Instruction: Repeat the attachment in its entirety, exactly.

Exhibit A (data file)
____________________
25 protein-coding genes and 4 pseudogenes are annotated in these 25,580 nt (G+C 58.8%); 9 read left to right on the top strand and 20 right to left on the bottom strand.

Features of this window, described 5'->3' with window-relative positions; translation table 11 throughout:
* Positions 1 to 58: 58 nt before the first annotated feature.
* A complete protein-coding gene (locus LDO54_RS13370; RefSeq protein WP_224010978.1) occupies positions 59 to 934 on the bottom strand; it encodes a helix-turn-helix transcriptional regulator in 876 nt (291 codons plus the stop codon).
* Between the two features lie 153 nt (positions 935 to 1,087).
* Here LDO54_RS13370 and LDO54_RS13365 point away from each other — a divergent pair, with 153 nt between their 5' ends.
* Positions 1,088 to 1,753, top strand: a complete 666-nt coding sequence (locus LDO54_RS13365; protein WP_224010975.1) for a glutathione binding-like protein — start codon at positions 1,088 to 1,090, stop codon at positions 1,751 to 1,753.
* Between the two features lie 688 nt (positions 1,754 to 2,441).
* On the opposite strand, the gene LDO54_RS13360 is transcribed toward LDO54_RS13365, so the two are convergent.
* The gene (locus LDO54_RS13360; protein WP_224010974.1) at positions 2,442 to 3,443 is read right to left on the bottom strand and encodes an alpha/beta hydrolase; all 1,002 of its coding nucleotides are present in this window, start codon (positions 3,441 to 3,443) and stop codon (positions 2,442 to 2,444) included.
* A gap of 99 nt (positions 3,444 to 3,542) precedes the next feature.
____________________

25 protein-coding genes and 4 pseudogenes are annotated in these 25,580 nt (G+C 58.8%); 9 read left to right on the top strand and 20 right to left on the bottom strand.

Features of this window, described 5'->3' with window-relative positions; translation table 11 throughout:
* Positions 1 to 58: 58 nt before the first annotated feature.
* A complete protein-coding gene (locus LDO54_RS13370; RefSeq protein WP_224010978.1) occupies positions 59 to 934 on the bottom strand; it encodes a helix-turn-helix transcriptional regulator in 876 nt (291 codons plus the stop codon).
* Between the two features lie 153 nt (positions 935 to 1,087).
* Here LDO54_RS13370 and LDO54_RS13365 point away from each other — a divergent pair, with 153 nt between their 5' ends.
* Positions 1,088 to 1,753, top strand: a complete 666-nt coding sequence (locus LDO54_RS13365; protein WP_224010975.1) for a glutathione binding-like protein — start codon at positions 1,088 to 1,090, stop codon at positions 1,751 to 1,753.
* Between the two features lie 688 nt (positions 1,754 to 2,441).
* On the opposite strand, the gene LDO54_RS13360 is transcribed toward LDO54_RS13365, so the two are convergent.
* The gene (locus LDO54_RS13360; protein WP_224010974.1) at positions 2,442 to 3,443 is read right to left on the bottom strand and encodes an alpha/beta hydrolase; all 1,002 of its coding nucleotides are present in this window, start codon (positions 3,441 to 3,443) and stop codon (positions 2,442 to 2,444) included.
* A gap of 99 nt (positions 3,444 to 3,542) precedes the next feature.